Over at Ezra’s place there’s a discussion of why people save so little these days. As for myself, I suspect 90% of the gap in savings between the 30-year old of today and the 30-year old of 1950 can be explained by:
a) Social Security: Although it was around in 1950 (if memory serves me right the first recipient received her first check in 1940), its effects hadn’t yet permeated the culture, and depending on it was a new phenomenon. Traditionally, if you did’t have, say, three or four years income put away in savings by the time you approached retirement age, you were really risking penury. Not that Social Security alone can give most people today a comfortable retirement, of course, but it is a huge help, especially if your house is paid off (and you’re covered by Medicare).
b) Medicare: for the same reason as “a” but maybe even more so.
c) Medicaid: for the same reason as “a” and “b” but definitely even more so.
d) Unemployment insurance: I wouldn’t want to live on it for very long, but its existence sure makes the proverbial rainy day fund seem like much less of a necessity.
e) Health insurance: it’s a lot more common than in the America of sixty years ago, even with recent slippage. And that slippage is unlikely to prompt people to save, because for most people, self-insuring is a completely unrealistic option: your only hope is to pray you don’t get sick, and hope emergency care in your area is competent.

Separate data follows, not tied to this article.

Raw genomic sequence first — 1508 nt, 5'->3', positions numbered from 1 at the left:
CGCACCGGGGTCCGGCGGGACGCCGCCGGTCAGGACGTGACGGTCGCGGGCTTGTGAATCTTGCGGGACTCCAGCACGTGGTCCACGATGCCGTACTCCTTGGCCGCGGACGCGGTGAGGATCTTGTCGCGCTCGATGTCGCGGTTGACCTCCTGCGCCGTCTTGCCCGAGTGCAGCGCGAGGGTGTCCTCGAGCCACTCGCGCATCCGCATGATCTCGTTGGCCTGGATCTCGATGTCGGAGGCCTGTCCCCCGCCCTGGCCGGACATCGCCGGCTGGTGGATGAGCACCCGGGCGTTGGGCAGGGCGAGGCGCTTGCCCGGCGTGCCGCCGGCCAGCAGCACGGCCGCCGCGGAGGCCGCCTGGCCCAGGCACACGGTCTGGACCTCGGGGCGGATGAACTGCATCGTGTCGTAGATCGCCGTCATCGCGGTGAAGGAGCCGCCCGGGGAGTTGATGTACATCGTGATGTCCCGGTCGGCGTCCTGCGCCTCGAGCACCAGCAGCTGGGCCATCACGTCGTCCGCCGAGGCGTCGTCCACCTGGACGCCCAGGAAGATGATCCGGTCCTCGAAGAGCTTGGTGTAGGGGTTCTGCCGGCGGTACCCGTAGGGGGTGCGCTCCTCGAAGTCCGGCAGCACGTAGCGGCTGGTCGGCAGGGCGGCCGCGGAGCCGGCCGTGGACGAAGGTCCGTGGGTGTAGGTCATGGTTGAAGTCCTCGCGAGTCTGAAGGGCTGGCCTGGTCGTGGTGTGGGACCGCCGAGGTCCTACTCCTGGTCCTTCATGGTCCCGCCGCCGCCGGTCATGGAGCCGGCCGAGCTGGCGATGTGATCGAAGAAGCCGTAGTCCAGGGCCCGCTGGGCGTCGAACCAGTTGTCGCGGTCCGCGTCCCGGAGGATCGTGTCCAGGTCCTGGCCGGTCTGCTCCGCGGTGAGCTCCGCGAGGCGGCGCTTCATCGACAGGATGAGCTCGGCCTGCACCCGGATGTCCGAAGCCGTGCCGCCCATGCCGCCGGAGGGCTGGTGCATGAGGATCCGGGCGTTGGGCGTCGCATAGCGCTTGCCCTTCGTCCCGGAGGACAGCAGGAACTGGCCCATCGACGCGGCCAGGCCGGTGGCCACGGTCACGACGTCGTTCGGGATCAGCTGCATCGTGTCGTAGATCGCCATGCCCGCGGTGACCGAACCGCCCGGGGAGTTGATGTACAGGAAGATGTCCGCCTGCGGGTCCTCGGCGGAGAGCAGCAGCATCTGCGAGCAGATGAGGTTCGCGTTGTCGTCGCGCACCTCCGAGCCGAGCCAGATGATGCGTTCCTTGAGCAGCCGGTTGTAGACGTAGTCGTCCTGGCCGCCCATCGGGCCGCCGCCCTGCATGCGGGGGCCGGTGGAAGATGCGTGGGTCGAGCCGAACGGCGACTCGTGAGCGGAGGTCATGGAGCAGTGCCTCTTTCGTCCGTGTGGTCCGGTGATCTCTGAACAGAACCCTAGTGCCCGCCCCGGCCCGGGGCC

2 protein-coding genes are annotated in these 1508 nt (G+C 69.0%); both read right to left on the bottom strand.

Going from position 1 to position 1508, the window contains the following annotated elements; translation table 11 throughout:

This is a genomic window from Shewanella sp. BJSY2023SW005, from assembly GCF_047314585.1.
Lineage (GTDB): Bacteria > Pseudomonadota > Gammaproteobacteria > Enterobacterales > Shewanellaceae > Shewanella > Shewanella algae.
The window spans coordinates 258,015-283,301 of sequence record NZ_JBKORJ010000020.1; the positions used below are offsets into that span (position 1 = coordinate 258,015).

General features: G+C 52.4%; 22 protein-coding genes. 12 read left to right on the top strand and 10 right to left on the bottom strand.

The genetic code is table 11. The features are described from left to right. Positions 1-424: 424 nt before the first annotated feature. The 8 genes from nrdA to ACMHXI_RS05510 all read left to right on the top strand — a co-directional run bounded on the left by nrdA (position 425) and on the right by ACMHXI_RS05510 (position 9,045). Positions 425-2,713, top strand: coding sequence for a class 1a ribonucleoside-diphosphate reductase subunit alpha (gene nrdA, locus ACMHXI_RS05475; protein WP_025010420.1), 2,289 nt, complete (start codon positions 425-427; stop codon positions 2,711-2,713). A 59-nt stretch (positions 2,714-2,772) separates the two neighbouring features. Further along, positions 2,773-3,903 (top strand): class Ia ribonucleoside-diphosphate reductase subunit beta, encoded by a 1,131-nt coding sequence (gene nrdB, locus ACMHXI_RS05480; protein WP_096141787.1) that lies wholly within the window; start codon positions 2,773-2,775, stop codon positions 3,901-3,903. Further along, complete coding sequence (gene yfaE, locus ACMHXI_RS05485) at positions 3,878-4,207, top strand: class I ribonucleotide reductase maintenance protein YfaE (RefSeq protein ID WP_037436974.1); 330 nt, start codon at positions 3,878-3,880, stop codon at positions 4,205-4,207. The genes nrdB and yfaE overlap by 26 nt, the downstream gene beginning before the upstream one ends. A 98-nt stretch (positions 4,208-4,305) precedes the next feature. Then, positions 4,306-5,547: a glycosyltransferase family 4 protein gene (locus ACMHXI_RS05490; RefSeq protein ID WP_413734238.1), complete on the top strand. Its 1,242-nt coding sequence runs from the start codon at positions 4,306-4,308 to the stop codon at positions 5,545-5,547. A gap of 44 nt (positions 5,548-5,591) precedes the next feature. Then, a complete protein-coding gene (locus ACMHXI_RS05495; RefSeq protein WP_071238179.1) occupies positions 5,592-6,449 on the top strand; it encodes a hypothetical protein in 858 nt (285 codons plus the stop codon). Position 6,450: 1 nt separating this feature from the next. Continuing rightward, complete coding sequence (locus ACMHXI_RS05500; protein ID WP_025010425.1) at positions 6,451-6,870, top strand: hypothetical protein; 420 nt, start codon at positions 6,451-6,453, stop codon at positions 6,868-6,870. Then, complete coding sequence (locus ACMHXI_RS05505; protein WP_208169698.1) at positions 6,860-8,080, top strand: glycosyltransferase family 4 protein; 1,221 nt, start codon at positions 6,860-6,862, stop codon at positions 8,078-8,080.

f) Aggressive mortgage lending: there’s simply not much need to save aggressively for a down payment these days when you can buy a home for 5% down or less. If you can’t afford a home in your area with even today’s easy mortgage financing, then you probably need to move to a different area (and millions of Americans do just that).
g) Student loans and government subsidization of post-secondary education: sure, in real terms, elite schools (and even not-so-elite schools) are more expensive than ever before, but the student loan lending industry is also bigger than ever before. Parents simply aren’t really required (not if they don’t mind their progeny taking on lots of debt) to save for their kids’ education if they don’t want to or cannot afford to do so. A client of mine recently revealed that his student debt (including dental school and post-grad studies at a very prestigious Ivy League institution) totaled in the neighborhood of $500,000.
Yup, there’s a reason we don’t save any more. The major life events once upon a time we needed to save for are now taken care of by borrowing, or by the government.